Difference between revisions of "The Legendary Biographies of the Immortals"
(Created page with '''The Legendary Biographies of the Immortals'' ( 《疑仙傳》 Yixian Zhuan ) had 3 volumes as recorded in the ''Brief Bibliographies in the General Records'' and now is united...')
Latest revision as of 10:35, 8 August 2009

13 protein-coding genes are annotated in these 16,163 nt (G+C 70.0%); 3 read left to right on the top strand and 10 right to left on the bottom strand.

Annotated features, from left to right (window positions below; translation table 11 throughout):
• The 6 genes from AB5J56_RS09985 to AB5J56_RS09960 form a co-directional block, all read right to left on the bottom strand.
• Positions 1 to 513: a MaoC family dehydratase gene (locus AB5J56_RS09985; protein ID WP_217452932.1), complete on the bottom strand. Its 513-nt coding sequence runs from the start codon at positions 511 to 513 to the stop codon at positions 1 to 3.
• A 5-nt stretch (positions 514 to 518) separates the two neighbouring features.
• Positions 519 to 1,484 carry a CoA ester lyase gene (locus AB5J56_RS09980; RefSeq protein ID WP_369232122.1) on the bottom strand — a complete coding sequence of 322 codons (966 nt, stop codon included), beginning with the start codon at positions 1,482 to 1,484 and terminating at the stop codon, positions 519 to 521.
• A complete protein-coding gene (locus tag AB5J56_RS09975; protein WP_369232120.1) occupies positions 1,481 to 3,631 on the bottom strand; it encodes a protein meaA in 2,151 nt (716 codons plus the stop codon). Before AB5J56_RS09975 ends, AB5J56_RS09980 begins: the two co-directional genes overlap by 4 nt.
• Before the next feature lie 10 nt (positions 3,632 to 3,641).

The Legendary Biographies of the Immortals ( 《疑仙傳》 Yixian Zhuan ) had 3 volumes as recorded in the Brief Bibliographies in the General Records and now is united in one volume in the text contained in the Daoist Canon. The book has the author's name written as "Hermit Yu Jian" but in some citations the author is named "Wang Jan". This, however, may be due to a misprint of two similar characters. Thought the original text does not mention an author, the Comprehensive Annotated Bibliography of the Four Repositories deduces that some author in Song Dynasty (960-1279) wrote it. The book records some magic stories about 22 people, such as Li Yuan, Ge Yong, Medicine Elder, the Flutes Girl, etc. The author says he dare not call them immortals directly for he had just heard the stories occasionally from friends, and that's why the book is titled Legendary Biographies of the Immortals. The Biographies of the Immortals is a part of Daoist literature. Since the publication of Biographies of the Immortals and Biographies of Various Immortals, such works and books continuously appeared. The clumsily written, the book is still noteworthy for its stories about several people from after the Kaiyuan Era of the Tang Dynasty (618-907). Meanwhile, as other immortal biographies, the book contains many sermons and admonishments in its stories. As Gentleman Keeping to One, Ding Fubao in Republican China, puts it," The debate between Guan Ge and Zhang Guo, the Chin-bearing Scholar's words to Tai Bai, and Jiang Cheng's answer to Ye Jing, though they all sound like arguments, actually contain the ultimate truth and are teachings from Dao and warnings for profane people."